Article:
European Commission Wants Your Input on Cloud Computing
The European Commission (Commission), the executive body of the European Union, is seeking the advice of cloud computing users and providers regarding the best uses of cloud technology. While difficult to define, cloud computing offers a model for enabling convenient, on-demand network access to a shared pool of configurable computing resources that can be rapidly provisioned and released with minimal management effort or service provider interaction. In other words, a cloud provides instant access to stored data but eliminates the need for that data to be physically located on central hardware.
On Monday, May 16, the Commission launched an interactive Public Consultation on Cloud Computing, whereby individuals can submit their experiences with, expectations of, and fears related to using or providing cloud services. The online questionnaire will be used to aid in the development of the Commission’s forthcoming official statement on cloud computing strategy, currently scheduled for release in 2012. Questions include:
- Do you think there are updates to the current EU Data Protection Directive that could further facilitate Cloud Computing while preserving the level of protection?
- What are the most important Cloud Computing problems that have to be discussed at a global level?
Privacy and security concerns have arguably been the single greatest factor limiting the growth of cloud technology to date. While many businesses and individuals are intrigued by the ease, low cost, and on-demand nature of data storage on a cloud, the potential risks pose major barriers to implementation of the technology. Like any data storage context, data storage on a cloud raises questions as to:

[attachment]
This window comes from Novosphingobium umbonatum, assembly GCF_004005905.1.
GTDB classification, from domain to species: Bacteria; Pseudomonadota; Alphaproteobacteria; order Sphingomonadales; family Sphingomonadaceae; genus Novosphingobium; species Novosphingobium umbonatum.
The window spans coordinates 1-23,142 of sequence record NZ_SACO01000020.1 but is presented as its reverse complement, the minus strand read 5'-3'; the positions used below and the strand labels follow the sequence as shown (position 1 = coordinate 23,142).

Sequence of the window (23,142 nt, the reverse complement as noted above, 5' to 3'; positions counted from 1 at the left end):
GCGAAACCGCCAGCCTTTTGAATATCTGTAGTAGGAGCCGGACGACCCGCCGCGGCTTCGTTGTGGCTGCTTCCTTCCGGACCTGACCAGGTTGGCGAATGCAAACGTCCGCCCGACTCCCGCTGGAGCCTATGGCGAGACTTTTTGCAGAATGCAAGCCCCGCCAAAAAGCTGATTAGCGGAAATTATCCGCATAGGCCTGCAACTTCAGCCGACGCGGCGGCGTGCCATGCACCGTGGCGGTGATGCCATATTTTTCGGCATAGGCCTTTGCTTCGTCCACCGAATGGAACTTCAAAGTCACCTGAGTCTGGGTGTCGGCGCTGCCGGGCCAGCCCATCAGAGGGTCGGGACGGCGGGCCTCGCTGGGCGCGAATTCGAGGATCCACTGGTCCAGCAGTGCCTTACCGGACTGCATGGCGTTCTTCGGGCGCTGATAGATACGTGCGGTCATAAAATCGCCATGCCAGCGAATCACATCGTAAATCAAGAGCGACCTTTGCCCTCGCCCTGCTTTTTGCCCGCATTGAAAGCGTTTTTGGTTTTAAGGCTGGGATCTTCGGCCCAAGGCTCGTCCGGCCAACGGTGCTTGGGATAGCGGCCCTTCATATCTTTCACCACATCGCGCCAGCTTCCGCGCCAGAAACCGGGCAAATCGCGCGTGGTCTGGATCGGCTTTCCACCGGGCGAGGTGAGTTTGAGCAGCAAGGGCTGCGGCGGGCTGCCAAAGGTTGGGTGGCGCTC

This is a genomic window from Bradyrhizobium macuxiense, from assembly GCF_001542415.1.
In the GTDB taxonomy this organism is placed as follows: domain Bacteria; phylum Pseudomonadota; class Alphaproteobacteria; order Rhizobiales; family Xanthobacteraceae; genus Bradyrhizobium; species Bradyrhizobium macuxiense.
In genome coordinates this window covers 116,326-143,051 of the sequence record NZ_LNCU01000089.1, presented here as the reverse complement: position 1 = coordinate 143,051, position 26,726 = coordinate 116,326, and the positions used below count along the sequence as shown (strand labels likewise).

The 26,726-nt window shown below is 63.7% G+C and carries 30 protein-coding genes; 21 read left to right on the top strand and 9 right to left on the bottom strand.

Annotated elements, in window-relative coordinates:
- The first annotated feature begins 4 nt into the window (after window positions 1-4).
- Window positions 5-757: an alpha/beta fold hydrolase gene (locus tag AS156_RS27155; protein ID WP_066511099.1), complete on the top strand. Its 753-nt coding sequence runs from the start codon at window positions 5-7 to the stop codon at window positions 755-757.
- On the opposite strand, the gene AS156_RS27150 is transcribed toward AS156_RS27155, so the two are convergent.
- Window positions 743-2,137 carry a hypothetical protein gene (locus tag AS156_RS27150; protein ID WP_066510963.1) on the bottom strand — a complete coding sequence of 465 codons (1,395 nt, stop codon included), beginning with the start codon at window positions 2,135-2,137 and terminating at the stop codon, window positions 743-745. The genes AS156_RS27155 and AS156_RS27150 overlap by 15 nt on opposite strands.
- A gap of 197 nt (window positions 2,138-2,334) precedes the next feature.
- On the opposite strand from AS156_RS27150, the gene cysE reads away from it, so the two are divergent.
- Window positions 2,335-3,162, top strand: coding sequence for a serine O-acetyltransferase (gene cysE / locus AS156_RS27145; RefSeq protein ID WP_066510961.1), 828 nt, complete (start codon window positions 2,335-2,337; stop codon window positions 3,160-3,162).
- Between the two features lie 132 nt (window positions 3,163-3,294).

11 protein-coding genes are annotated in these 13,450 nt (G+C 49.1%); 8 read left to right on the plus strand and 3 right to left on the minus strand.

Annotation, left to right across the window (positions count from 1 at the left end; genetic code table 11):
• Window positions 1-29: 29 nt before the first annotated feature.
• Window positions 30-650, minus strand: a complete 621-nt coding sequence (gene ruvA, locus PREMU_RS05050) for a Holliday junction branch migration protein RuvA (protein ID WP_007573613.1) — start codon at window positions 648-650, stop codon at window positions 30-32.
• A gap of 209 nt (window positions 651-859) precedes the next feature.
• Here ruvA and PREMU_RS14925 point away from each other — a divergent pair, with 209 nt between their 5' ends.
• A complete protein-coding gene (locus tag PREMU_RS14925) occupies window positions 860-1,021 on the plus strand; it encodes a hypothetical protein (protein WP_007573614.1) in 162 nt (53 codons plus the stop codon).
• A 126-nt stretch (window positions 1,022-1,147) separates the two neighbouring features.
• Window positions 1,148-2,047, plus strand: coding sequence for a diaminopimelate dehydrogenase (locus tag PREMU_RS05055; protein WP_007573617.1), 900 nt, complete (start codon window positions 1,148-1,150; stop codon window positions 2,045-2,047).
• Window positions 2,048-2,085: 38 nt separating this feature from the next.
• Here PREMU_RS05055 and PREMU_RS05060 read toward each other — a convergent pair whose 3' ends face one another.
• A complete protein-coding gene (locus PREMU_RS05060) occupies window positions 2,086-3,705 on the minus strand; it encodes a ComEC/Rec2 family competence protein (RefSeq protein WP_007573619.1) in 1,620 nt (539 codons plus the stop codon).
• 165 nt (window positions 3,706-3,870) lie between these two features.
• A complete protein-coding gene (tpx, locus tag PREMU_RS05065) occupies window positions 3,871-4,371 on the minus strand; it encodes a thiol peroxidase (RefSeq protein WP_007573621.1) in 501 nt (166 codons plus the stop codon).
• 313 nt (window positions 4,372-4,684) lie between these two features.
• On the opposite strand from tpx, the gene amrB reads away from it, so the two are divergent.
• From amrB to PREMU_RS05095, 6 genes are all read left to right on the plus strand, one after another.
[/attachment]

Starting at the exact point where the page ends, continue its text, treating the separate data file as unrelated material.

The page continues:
- Who owns the stored data?
- How does data storage affect the intellectual property rights to any proprietary data?
- How can a provider ensure security of the stored data?
- What measures are necessary to respond to a breach of the stored data?
However, these questions are far more complex in the context of a cloud. Whereas traditional servers offer a hardware storage center where data is held, a cloud lacks a central point of physical storage that can be secured and monitored. This amorphous nature of the cloud makes it more difficult to determine the exact location of stored data at any given time and, therefore, results in both difficulty protecting stored data and difficulty identifying if a security breach has even occurred.
In the global context, some of the issues I think exist include:
- Jurisdictional uncertainties;
- Cultural and national issues (e.g., valuing privacy, training and quality control, employee turnover, transparency of the operation and security);
- Host nation embargos on secure corporate servers;
- Obtaining cooperation to comply with litigation obligations; and
- Access to assets to satisfy a judgment
Although cloud computing has yet to result in a highly publicized data breach, there have been instances of data loss due to cloud failure. Most recently, the crash of Amazon’s EC2 Cloud, permanently destroyed customer data.
With incidents like the EC2 crash and the host of novel security issues presented by clouds, the Commission will be looking for input on how to safely utilize this emerging technology. If you or your business has experience with cloud computing, please consider offering your comments to the Commission.